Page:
In this blog we'll talk a little about presenting to emphasize "highest and best use". You're always going to get the most traffic and best results by catering to the masses vs. the off beat niche. For example, while 'some' people will certainly be interested
in the innovative way you might have been able to take a dining room and turn it into an art studio, unless they share your exact requirements, what you've likely done is inadvertently obliterated the existence of the dining room from your prospects
memory when they try to think back and decide if they liked your house. You see, buyers aren't likely going to make a decision on the spot while they're in your home. They'll be other houses on the tour for the same day, and there will likely be some
discussion amongst the deciding parties (there are nearly always at least 2) about which home each likes best. This means that most of the actual deciding goes on off site, and from MEMORY. Where this gets critical is that they'll remember your home
as "the one with the art studio". While it's 'possible' the brain stored the information correctly as a dining room, what is more likely is that an "image" of the room was stored vs. an actual label. The name is put to it on recall. So when they think
their way through the list of rooms in your home, the image of an 'art studio' comes up and is labeled as such. The memory of a 'dining room' never surfaces. Not because there isn't one, but rather because there's no stored 'image' of a dining room
in the buyers recollection of your house.
So what does this mean? Well, if you're smart, and intend to sell your home vs. just 'list' your home, you should visit each room in your home, and get real about what each room was intended to be. Ask yourself what 80% of the perspective buyers would
likely use this room for. And then make the room fit the answer. When you're selling your home, each room should have a very clear and easily recognizable purpose, and that purpose should be very main stream. Think 'highest and best use'.
Now you've got to be careful. In those 4 bedroom homes, it's really easy to convince yourself that the highest and best use of an extra bedroom is as an office. But ask yourself; Does painting the picture of work coming home every day, and bills sitting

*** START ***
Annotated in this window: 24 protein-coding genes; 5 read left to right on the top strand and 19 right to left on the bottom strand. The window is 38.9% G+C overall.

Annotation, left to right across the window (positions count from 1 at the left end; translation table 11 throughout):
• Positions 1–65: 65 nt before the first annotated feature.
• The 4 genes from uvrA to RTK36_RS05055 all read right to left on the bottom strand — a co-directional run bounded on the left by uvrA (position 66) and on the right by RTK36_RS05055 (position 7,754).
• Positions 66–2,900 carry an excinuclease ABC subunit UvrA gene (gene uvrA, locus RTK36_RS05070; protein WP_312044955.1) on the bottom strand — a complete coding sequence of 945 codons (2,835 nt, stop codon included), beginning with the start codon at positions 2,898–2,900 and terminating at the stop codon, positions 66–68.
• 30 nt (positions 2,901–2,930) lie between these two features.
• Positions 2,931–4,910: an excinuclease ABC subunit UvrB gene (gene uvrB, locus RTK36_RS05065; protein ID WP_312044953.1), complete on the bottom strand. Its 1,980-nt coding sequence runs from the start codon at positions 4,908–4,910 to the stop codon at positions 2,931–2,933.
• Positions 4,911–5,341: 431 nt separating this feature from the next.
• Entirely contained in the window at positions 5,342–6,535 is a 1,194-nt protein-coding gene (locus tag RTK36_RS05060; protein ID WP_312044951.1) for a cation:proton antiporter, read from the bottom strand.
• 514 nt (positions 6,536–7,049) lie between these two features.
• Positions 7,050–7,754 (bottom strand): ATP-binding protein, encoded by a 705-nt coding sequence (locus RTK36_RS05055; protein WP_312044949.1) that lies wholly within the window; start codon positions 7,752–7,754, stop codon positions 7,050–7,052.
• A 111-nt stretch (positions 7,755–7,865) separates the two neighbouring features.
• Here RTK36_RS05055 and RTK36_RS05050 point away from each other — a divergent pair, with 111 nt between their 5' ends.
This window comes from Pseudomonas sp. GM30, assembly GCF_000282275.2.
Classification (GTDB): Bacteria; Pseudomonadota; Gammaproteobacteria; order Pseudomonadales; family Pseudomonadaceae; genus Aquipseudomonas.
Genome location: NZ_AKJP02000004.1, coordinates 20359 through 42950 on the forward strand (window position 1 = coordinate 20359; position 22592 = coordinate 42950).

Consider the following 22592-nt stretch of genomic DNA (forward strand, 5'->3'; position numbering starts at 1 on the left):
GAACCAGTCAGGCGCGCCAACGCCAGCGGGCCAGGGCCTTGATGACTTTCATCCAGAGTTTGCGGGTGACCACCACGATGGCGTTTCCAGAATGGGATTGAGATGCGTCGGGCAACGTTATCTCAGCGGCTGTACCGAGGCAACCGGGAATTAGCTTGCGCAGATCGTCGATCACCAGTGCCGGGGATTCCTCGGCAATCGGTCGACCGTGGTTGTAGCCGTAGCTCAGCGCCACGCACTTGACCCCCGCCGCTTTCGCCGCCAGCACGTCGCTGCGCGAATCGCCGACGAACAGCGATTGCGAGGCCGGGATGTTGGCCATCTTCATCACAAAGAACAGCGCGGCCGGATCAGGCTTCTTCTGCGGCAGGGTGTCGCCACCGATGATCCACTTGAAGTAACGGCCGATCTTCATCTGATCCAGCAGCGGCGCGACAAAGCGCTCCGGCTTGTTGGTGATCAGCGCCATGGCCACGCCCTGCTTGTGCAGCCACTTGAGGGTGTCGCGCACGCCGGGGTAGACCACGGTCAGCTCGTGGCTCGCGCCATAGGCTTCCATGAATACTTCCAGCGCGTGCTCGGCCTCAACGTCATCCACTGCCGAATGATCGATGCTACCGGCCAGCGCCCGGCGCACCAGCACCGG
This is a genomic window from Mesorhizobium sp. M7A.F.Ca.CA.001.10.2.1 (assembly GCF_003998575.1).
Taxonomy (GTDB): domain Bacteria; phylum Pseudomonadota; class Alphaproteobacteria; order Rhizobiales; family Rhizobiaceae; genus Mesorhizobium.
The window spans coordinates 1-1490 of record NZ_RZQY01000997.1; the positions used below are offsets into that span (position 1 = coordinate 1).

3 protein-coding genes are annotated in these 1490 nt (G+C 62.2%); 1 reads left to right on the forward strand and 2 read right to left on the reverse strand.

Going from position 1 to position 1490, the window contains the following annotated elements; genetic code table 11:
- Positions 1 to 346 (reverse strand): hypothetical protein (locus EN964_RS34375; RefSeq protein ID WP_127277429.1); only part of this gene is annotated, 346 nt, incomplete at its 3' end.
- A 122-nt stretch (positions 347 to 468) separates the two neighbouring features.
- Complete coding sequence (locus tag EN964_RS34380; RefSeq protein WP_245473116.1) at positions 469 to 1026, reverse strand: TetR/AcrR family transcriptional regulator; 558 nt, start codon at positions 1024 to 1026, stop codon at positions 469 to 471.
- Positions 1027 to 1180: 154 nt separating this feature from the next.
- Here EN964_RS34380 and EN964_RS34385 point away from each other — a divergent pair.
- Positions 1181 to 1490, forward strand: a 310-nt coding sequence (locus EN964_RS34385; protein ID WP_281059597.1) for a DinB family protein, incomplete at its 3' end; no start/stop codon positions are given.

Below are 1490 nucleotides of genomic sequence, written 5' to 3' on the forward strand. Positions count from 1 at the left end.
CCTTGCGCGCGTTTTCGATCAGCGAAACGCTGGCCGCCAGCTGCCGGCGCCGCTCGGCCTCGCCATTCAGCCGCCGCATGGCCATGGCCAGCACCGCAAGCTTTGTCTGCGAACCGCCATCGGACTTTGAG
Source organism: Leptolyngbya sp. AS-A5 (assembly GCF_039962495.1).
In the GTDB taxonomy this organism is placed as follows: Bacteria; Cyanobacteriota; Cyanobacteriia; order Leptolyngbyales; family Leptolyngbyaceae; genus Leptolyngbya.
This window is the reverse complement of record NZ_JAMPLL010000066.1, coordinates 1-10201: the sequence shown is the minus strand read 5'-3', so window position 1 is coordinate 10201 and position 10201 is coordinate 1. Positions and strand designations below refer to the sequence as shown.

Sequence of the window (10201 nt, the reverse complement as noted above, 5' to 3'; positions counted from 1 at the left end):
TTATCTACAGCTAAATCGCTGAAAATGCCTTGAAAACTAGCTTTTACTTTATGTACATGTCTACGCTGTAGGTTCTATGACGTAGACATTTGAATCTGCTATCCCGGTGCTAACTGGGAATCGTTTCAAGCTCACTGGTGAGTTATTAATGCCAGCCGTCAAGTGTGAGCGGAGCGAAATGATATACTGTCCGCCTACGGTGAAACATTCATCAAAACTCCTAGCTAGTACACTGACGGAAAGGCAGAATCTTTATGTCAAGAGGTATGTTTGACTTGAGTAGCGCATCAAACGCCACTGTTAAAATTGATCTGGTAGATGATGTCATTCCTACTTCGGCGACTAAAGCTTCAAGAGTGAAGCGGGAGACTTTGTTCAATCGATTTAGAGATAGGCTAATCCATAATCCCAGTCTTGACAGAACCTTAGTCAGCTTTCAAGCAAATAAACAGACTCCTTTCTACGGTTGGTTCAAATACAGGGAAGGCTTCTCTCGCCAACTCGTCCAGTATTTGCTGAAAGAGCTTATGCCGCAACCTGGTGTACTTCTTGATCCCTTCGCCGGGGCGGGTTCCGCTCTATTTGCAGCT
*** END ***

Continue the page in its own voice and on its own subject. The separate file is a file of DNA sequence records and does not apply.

on a desk piling up, really create a soothing and comfortable atmosphere that make people relax and breath easy? Probably not. When people trade up into a 4 bedroom home, they usually do it because they ran out of room in a 3 bedroom. Figure 1
room for mom and dad, a bedroom for each of the kids (because they're big enough now) and a spare room for guests. Will they probably use it as an office? Sure. BUT...bringing home a bunch of work is NOT sexy. You want to create an environment
that says "Your friends and family are going to like your home so much they'll want to stay. You're going to need that guest bedroom." If that's not reason for you, consider that if they have 3 kids and you left the office, what you've done is
become a 3 bedroom house with an office vs. a 4th bedroom.
If you find yourself thinking "C'mon...people are smart...they'll figure it out." Yep...they will. But 'figuring things out" is the province of the left "logical" brain. We want to speak to the emotional right hemisphere and exclude logic altogether.
Once you invite the left brain into the conversation you've got to suffer through all it's input...and trust me...you don't want to invite the "logical left" into your sellling environment any more than you want to invite an accountant into the
bedroom to spice up your romance.
But fear not. If you 'must' have a home workspace, there are solutions. Using secondary walls are a great option. If you want to know more about secondary walls and how to work around this common staging problem give us a call. We're always happy